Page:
Sea Ray employee Chris Lamb, a graduate of Flagler Palm Coast High School, talks to students from Mantanzas High and FPC on Friday during a tour of the Sea Ray Boats facility in Flagler Beach. The students are part of the Flagler Schools Classrooms to Careers program. News-Journal/JIM TILLER
By Aaron London
Published: Friday, January 22, 2016 at 3:35 p.m.
Last Modified: Saturday, January 23, 2016 at 7:09 a.m.
The idea that "children are our future" is not just a catchy line from a song or a cliche for Jayne Fifer, president and CEO at VMA manufacturing alliance. It is the hard truth for local manufacturing and the reason she spent the morning with more than 50 students from Flagler Palm Coast and Matanzas high schools.
"There's a huge skilled labor shortage and it's caused, in part, because people aren't aware that manufacturing exists here," Fifer said.
Fifer gave the students an overview of local manufacturing before the group traveled to tour the Sea Ray Boats plant and Contemporary Machinery & Engineering in Flagler County.
"I want to turn everyone I talk to into a champion for manufacturing," Fifer told the students. "The opportunity for jobs are tremendous."
The manufacturing tour was part of Flagler Schools Classrooms to Careers program, which aims to offer Flagler County students opportunities to learn about a range of career opportunities.
"We're really trying to connect it to the targeted industries in Flagler County," said Lynette Shott, the district's director of Student and Community Engagement. "Through conversation with CareerSource, the (Flagler County) Chamber and the economic development department, we know there is anticipated high demands for jobs in this area."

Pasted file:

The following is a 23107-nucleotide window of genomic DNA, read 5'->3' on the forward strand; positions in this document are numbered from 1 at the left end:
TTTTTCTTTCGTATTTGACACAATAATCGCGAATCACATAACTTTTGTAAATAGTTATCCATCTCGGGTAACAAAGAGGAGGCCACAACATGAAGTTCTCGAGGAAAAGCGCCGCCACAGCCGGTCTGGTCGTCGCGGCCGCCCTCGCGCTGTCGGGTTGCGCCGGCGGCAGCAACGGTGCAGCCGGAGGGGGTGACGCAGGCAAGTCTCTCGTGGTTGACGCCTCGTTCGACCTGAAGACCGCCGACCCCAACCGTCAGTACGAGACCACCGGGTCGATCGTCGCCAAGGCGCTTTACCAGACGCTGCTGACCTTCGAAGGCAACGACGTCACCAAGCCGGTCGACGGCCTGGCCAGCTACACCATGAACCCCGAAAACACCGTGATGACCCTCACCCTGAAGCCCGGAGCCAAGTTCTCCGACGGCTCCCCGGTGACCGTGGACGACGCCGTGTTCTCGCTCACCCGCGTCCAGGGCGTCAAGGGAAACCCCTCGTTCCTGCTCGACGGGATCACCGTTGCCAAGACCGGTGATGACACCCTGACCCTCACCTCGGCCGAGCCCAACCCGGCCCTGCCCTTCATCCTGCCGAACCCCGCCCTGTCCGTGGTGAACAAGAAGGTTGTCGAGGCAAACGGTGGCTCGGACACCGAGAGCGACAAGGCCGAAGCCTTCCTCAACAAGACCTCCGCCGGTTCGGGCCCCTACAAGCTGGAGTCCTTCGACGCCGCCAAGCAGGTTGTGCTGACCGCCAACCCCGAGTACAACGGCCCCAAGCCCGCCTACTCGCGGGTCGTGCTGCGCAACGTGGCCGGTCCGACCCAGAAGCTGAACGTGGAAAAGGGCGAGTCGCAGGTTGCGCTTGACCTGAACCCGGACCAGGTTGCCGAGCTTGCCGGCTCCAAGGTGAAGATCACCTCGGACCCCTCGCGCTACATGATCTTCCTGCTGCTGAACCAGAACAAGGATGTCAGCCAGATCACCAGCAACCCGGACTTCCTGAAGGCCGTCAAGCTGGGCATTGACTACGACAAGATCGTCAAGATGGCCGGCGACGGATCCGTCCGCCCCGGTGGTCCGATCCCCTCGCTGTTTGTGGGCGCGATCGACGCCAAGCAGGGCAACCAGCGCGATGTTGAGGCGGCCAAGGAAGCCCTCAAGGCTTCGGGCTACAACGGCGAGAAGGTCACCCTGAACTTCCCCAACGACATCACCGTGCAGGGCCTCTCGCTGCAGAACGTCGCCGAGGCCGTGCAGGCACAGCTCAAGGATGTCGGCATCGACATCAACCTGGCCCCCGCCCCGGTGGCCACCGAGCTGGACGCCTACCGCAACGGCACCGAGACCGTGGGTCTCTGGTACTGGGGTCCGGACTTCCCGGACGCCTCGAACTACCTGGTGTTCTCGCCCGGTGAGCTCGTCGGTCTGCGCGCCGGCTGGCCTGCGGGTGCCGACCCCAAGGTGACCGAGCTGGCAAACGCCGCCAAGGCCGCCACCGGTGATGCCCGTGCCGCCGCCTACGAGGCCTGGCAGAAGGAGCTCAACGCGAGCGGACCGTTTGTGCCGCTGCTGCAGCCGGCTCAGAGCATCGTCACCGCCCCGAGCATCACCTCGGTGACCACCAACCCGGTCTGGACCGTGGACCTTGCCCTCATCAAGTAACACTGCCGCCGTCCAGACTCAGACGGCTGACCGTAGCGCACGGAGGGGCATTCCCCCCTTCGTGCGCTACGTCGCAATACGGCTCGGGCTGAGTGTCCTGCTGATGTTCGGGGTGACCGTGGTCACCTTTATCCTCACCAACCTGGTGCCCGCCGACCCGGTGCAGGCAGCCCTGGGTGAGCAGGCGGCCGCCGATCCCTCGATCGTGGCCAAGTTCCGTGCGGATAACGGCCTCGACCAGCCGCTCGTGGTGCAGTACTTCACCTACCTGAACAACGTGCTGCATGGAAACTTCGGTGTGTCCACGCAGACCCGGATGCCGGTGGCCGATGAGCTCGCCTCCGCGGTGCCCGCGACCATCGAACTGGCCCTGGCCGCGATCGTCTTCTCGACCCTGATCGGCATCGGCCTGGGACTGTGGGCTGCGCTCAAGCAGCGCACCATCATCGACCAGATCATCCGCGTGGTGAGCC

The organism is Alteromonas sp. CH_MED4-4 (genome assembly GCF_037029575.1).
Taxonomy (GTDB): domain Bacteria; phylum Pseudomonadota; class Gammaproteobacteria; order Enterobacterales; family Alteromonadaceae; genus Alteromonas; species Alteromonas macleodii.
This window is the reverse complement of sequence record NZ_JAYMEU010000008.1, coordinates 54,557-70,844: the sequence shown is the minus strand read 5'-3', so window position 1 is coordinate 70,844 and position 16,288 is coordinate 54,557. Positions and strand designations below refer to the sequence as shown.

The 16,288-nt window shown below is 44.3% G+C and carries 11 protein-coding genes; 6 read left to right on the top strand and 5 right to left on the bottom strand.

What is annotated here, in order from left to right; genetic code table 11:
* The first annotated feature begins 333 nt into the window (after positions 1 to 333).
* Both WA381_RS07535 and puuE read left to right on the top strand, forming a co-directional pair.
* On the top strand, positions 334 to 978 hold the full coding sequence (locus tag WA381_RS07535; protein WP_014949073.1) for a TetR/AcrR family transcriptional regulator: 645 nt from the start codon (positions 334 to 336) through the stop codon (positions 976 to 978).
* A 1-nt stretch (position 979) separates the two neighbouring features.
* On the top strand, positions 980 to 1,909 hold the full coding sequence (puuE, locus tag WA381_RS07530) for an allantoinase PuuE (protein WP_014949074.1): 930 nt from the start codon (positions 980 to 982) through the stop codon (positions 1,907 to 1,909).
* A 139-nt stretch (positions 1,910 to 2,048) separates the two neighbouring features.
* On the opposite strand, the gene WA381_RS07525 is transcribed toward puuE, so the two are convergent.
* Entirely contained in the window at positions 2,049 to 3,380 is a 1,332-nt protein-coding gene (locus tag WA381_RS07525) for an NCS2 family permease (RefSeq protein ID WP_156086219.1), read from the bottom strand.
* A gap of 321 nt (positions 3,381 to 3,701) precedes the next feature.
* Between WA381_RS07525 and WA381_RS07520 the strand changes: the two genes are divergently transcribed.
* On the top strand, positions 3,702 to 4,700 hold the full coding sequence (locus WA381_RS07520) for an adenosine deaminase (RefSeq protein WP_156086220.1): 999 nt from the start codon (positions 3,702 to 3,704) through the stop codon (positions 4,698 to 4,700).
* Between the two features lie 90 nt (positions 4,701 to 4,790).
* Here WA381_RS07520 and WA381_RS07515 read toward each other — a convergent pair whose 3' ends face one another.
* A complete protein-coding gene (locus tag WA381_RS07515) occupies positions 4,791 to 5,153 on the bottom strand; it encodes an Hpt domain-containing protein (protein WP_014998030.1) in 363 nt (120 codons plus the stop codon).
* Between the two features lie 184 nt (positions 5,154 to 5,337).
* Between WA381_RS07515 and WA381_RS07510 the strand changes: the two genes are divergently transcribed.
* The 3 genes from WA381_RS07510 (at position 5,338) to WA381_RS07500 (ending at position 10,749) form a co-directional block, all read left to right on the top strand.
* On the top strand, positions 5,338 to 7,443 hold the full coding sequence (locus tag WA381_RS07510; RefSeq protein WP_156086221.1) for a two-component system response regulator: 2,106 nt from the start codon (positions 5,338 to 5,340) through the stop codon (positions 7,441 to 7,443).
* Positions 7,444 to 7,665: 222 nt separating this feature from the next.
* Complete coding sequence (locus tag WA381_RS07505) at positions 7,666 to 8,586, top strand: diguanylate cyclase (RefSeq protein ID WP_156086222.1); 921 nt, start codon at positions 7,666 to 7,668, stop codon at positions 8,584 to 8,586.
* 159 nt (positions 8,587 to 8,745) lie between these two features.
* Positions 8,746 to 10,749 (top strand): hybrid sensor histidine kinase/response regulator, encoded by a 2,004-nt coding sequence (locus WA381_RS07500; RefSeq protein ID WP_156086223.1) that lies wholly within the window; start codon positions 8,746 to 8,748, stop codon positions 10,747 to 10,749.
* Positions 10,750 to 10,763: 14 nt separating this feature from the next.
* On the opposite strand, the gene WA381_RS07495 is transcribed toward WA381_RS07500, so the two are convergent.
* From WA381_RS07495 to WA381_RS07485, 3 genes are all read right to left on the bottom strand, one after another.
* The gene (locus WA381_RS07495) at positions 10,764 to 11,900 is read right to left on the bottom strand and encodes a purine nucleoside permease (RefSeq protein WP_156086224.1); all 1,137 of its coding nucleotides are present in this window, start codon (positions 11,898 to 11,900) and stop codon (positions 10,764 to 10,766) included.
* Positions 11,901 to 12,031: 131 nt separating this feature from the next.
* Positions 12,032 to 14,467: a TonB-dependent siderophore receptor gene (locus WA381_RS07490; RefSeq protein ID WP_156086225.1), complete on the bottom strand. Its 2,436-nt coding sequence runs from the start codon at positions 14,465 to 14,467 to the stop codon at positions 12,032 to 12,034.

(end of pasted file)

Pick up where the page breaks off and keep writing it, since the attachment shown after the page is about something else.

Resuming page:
Shott said the tour was an opportunity to increase the students' awareness of potential careers in Flagler County "and do it at a point where they are still able to make decisions on their high school classes that would build a background in that."
After Fifer's presentation in the FPC Bistro, students boarded a chartered bus provided by the Flagler Education Foundation for the trip to the Sea Ray facility.
The group toured the manufacturing plant and heard from one of their own, FPC grad Chris Lamb, who now works for the boatbuilder.
"There are definitely career opportunities in the county," he said.
In addition to serving as tour guide, Lamb offered the students advice on being a productive employee, regardless of career path.
"It's really important that you start thinking about being reliable," he told the students. "If you don't show up to work, you don't get paid. And it's very important that you're eager to learn."
Lamb's message about career opportunities was not lost on some of the high school students.
"It was very interesting," said FPC freshman Jericho Valles. "I kind of want to work at Sea Ray. It definitely opens up more opportunities."
FPC sophomore Jonathan Figueriredo said the tour was worth the time.
"It opened my mind up some," he said.
For Fifer, that is the hoped-for response.
"Our major effort now is to get into the schools and talk about careers in manufacturing as much as we can," she said.
This was the first manufacturing tour in the Classrooms to Careers program, Shott said, which aims to focus the district's career efforts on targeted industries including agriculture, aerospace, green technology, health science engineering and computer science, marine research, finance and business.
"It's really about creating awareness that will lead (students) into the paths that we are working to align with the industries to ensure there is that career support and path from the classroom to their careers," she said.